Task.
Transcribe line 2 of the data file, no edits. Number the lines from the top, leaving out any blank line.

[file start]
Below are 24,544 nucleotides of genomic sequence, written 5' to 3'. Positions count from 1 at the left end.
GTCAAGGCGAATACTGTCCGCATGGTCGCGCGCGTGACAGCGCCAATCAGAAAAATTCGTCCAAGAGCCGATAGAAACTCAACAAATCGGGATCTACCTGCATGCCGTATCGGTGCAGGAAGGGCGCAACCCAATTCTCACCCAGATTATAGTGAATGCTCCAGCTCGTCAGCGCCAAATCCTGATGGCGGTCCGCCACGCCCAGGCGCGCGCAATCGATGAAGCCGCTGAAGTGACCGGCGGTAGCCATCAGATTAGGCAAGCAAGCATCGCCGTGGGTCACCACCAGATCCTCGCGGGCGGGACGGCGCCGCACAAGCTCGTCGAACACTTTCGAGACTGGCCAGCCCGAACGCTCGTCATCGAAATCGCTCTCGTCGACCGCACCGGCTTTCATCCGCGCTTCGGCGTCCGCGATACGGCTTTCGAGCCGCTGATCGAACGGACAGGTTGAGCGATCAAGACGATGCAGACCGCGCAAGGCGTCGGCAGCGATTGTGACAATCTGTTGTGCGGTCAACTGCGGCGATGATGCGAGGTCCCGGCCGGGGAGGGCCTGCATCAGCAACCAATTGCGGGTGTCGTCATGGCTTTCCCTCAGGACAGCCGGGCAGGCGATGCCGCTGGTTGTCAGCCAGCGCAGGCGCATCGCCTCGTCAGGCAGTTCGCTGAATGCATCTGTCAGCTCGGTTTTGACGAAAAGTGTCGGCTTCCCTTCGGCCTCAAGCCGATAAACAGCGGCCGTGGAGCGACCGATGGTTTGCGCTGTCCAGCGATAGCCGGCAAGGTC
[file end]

GTCAAGGCGAATACTGTCCGCATGGTCGCGCGCGTGACAGCGCCAATCAGAAAAATTCGTCCAAGAGCCGATAGAAACTCAACAAATCGGGATCTACCTGCATGCCGTATCGGTGCAGGAAGGGCGCAACCCAATTCTCACCCAGATTATAGTGAATGCTCCAGCTCGTCAGCGCCAAATCCTGATGGCGGTCCGCCACGCCCAGGCGCGCGCAATCGATGAAGCCGCTGAAGTGACCGGCGGTAGCCATCAGATTAGGCAAGCAAGCATCGCCGTGGGTCACCACCAGATCCTCGCGGGCGGGACGGCGCCGCACAAGCTCGTCGAACACTTTCGAGACTGGCCAGCCCGAACGCTCGTCATCGAAATCGCTCTCGTCGACCGCACCGGCTTTCATCCGCGCTTCGGCGTCCGCGATACGGCTTTCGAGCCGCTGATCGAACGGACAGGTTGAGCGATCAAGACGATGCAGACCGCGCAAGGCGTCGGCAGCGATTGTGACAATCTGTTGTGCGGTCAACTGCGGCGATGATGCGAGGTCCCGGCCGGGGAGGGCCTGCATCAGCAACCAATTGCGGGTGTCGTCATGGCTTTCCCTCAGGACAGCCGGGCAGGCGATGCCGCTGGTTGTCAGCCAGCGCAGGCGCATCGCCTCGTCAGGCAGTTCGCTGAATGCATCTGTCAGCTCGGTTTTGACGAAAAGTGTCGGCTTCCCTTCGGCCTCAAGCCGATAAACAGCGGCCGTGGAGCGACCGATGGTTTGCGCTGTCCAGCGATAGCCGGCAAGGTC